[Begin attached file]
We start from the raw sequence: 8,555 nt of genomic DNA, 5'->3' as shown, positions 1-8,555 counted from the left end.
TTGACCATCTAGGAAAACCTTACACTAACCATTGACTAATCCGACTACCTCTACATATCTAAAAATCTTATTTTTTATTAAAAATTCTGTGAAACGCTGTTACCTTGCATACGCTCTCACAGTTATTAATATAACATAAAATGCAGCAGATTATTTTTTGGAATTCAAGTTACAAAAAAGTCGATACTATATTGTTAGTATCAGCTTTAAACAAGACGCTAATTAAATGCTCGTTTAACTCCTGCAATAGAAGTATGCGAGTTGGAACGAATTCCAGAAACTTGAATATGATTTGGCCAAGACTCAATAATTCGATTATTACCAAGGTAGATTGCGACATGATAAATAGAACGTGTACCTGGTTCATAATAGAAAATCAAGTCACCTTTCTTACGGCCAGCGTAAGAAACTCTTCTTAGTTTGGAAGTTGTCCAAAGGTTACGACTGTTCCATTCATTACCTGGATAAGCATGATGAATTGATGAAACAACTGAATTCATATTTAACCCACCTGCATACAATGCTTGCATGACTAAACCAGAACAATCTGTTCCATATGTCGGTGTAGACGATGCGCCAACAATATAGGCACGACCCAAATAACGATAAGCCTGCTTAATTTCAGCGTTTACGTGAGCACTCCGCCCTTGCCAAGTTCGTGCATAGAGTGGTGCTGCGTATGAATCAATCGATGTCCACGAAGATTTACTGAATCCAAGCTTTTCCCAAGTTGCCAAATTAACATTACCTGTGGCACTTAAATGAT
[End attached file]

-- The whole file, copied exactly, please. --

We start from the raw sequence: 8,555 nt of genomic DNA, 5'->3' as shown, positions 1-8,555 counted from the left end.
TTGACCATCTAGGAAAACCTTACACTAACCATTGACTAATCCGACTACCTCTACATATCTAAAAATCTTATTTTTTATTAAAAATTCTGTGAAACGCTGTTACCTTGCATACGCTCTCACAGTTATTAATATAACATAAAATGCAGCAGATTATTTTTTGGAATTCAAGTTACAAAAAAGTCGATACTATATTGTTAGTATCAGCTTTAAACAAGACGCTAATTAAATGCTCGTTTAACTCCTGCAATAGAAGTATGCGAGTTGGAACGAATTCCAGAAACTTGAATATGATTTGGCCAAGACTCAATAATTCGATTATTACCAAGGTAGATTGCGACATGATAAATAGAACGTGTACCTGGTTCATAATAGAAAATCAAGTCACCTTTCTTACGGCCAGCGTAAGAAACTCTTCTTAGTTTGGAAGTTGTCCAAAGGTTACGACTGTTCCATTCATTACCTGGATAAGCATGATGAATTGATGAAACAACTGAATTCATATTTAACCCACCTGCATACAATGCTTGCATGACTAAACCAGAACAATCTGTTCCATATGTCGGTGTAGACGATGCGCCAACAATATAGGCACGACCCAAATAACGATAAGCCTGCTTAATTTCAGCGTTTACGTGAGCACTCCGCCCTTGCCAAGTTCGTGCATAGAGTGGTGCTGCGTATGAATCAATCGATGTCCACGAAGATTTACTGAATCCAAGCTTTTCCCAAGTTGCCAAATTAACATTACCTGTGGCACTTAAATGAT